“We make different decisions when we learn different things,” he noted.
But masks became the subject of willful and heedless politics right out of a playground.
“The former president of the United States was a big part of that,” Smith said.
South Dakota Gov. Kristi Noem joined Trump in making mask-wearing something other than a matter of public health. She turned the irresponsible recklessness of going bareface into a question of what she termed “personal responsibility.”
“Our governor and the president had a very strong relationship,” Smith noted drily.
Smith allows that South Dakota benefited in some fiscal ways from Noem’s closeness to Trump. But he also knows that many of the people who go barefaced would likely be wearing masks if their leaders did and told them to do the same.
“People follow their leaders, they really do,” Smith said. “And they look to their leaders to be an example.”
Early this month , Smith posted a photo on Facebook of a House committee hearing in the Capitol crowded with maskless supporters of the Convention of States (COS), a movement advocating constitutional amendments to restrict the reach of the federal government. The COS bunch apparently follows Trump and Noem in mistaking mask mandates as a matter of liberty, not life.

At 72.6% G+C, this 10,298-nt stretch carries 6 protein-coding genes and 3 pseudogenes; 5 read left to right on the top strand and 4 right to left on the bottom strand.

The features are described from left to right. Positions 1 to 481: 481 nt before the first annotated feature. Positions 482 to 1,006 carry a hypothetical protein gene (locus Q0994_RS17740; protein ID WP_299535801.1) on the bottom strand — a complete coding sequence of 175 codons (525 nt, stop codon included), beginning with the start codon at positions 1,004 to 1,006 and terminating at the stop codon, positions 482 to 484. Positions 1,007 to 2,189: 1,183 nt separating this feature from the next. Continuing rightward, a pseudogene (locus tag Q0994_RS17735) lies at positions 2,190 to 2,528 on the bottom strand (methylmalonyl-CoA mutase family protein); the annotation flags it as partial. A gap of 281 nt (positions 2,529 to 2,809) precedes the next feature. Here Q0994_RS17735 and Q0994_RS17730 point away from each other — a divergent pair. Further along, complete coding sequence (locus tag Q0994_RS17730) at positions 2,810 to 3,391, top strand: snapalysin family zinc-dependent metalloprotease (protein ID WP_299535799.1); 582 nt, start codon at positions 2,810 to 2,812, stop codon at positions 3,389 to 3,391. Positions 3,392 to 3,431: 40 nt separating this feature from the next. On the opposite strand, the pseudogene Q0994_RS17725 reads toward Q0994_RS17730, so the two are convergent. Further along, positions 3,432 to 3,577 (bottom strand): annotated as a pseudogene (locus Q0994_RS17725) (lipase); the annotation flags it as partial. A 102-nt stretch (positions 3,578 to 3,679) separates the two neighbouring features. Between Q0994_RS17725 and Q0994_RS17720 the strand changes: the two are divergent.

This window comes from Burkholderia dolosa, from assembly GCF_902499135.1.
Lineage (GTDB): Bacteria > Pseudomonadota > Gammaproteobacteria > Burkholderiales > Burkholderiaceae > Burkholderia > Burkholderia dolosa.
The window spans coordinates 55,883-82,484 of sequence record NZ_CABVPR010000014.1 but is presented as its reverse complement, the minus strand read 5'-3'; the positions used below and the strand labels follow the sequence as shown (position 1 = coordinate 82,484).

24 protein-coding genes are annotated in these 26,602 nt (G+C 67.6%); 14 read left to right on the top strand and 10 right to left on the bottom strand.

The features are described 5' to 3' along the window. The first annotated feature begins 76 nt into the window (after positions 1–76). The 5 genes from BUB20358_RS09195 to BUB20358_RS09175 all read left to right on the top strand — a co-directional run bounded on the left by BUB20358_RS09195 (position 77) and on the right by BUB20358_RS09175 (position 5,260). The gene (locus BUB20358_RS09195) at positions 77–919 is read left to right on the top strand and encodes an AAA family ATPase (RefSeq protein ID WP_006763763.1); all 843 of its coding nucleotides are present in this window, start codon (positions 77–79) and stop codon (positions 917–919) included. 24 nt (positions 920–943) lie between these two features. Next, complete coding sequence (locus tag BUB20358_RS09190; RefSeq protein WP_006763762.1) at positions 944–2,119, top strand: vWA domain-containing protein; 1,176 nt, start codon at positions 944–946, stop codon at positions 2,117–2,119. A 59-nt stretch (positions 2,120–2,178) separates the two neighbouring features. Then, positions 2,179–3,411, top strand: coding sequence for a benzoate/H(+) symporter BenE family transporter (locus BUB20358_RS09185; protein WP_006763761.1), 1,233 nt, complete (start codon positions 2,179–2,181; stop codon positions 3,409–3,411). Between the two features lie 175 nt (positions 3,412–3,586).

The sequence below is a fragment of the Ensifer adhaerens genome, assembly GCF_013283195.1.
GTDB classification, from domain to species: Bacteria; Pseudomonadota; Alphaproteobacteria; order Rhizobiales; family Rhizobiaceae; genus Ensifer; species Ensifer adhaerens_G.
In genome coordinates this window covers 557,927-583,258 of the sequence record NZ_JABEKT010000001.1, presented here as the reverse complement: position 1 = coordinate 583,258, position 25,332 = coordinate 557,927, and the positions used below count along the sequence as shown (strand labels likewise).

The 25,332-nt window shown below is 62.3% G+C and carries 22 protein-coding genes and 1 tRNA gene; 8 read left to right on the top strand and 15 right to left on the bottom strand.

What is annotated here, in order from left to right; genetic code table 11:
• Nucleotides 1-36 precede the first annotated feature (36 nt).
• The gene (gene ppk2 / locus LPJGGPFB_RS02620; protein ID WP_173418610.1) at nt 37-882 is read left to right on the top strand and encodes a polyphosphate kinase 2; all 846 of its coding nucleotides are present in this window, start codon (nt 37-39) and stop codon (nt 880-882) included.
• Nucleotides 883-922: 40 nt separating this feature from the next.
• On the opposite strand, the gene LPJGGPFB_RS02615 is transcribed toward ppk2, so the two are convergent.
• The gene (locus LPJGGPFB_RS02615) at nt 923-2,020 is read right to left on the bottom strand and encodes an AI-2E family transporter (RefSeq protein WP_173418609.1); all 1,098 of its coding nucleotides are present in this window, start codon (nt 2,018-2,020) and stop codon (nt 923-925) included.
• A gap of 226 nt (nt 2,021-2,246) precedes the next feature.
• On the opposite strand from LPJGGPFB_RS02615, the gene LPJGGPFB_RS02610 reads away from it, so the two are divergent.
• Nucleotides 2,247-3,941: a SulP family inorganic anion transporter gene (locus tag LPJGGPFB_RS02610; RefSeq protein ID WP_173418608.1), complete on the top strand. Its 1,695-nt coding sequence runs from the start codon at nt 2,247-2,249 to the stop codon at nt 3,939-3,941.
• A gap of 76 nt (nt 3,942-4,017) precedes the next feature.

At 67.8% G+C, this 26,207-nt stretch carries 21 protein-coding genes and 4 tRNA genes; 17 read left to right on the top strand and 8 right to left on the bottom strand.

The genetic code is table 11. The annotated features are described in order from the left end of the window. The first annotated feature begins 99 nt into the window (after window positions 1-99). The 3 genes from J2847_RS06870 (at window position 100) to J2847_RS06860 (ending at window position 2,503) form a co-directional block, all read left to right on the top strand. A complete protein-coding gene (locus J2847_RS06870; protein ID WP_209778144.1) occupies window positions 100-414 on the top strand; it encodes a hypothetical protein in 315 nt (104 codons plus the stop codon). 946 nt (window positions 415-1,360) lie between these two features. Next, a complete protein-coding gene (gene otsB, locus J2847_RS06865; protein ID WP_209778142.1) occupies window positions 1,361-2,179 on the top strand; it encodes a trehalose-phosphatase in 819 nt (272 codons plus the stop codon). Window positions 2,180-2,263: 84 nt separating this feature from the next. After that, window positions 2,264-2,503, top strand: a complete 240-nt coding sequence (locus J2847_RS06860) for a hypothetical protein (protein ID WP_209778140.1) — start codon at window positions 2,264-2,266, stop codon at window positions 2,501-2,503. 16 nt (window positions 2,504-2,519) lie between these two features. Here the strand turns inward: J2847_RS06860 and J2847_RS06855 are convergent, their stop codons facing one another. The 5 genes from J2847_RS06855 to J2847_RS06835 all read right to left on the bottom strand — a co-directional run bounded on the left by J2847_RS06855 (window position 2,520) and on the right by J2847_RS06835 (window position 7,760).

”Not a mask in sight,” Smith wrote. “We are here to do the work of the people, for the people, and we must remain healthy to continue that work. I am asking South Dakotans to respect their neighbors and please wear a mask!”
Smith has seen proof of a mandate’s power in people who pass from a Senate proceeding where masks are required to the House, where there is no such rule.
“As soon as they don’t have to wear a mask, they don’t,” he said. “It’s the same person.“
One of the Republican legislators who does wear a mask is Rep. Lynn Schneider, who was Glanzer’s brother-in-law and was appointed by Noem to fill his seat. Smith notes that his letter on Thursday only asked the rest of the House to do what the Senate is already doing
“It’s not a heavy lift,” he said.
The Democratic minority he leads will be sticking to its original approach.
“We said from the beginning we wouldn’t politicize the pandemic,” he said. “We just need to work together to keep people safe.”
He is heartened that cases are generally trending down in South Dakota along with the rest of the nation. But the 14 dead on Thursday were still more than might have died had people done what has been proven to make a difference. And there are still the more than 1,800 fatalities in South Dakota, more than 475,000 in America.
“We all need to focus on the people who aren't around us any more,” Smith said.
On Friday, Smith got a drive-up test at a site run by Sanford Medical Center and was told to expect the results in 12 to 18 hours. He resumed quarantining in his son’s room pending notification.
“You don't want to put any of your friends loved ones at risk,” he said.
Assuming he tests negative, Smith expects to return on Tuesday to the House where he has asked the GOP majority to do nothing more than what the Senate is doing.
He nonetheless expects most of his fellow members to continue as before even though six of their own tested positive in four days.
“I don’t anticipate any changes,” he said.
On Saturday, Smith reported that a 7th representative had tested positive.